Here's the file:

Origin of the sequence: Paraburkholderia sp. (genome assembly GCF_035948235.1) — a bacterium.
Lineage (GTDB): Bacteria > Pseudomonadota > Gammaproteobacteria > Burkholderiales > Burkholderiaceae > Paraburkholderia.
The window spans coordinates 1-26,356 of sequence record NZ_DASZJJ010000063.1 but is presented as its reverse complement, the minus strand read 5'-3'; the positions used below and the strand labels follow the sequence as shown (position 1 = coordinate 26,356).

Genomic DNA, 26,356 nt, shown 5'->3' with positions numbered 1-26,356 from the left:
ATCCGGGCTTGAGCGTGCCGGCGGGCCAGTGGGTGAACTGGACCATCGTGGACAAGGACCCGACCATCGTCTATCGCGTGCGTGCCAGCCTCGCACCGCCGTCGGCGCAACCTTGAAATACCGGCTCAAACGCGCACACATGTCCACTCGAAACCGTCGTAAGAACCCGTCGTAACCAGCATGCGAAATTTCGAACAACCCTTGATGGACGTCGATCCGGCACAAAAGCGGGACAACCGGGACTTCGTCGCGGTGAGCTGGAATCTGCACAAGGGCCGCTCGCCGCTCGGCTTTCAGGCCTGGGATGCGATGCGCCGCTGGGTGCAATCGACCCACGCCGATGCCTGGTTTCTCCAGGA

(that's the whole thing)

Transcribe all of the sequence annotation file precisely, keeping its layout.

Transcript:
Origin of the sequence: Paraburkholderia sp. (genome assembly GCF_035948235.1) — a bacterium.
Lineage (GTDB): Bacteria > Pseudomonadota > Gammaproteobacteria > Burkholderiales > Burkholderiaceae > Paraburkholderia.
The window spans coordinates 1-26,356 of sequence record NZ_DASZJJ010000063.1 but is presented as its reverse complement, the minus strand read 5'-3'; the positions used below and the strand labels follow the sequence as shown (position 1 = coordinate 26,356).

Genomic DNA, 26,356 nt, shown 5'->3' with positions numbered 1-26,356 from the left:
ATCCGGGCTTGAGCGTGCCGGCGGGCCAGTGGGTGAACTGGACCATCGTGGACAAGGACCCGACCATCGTCTATCGCGTGCGTGCCAGCCTCGCACCGCCGTCGGCGCAACCTTGAAATACCGGCTCAAACGCGCACACATGTCCACTCGAAACCGTCGTAAGAACCCGTCGTAACCAGCATGCGAAATTTCGAACAACCCTTGATGGACGTCGATCCGGCACAAAAGCGGGACAACCGGGACTTCGTCGCGGTGAGCTGGAATCTGCACAAGGGCCGCTCGCCGCTCGGCTTTCAGGCCTGGGATGCGATGCGCCGCTGGGTGCAATCGACCCACGCCGATGCCTGGTTTCTCCAGGA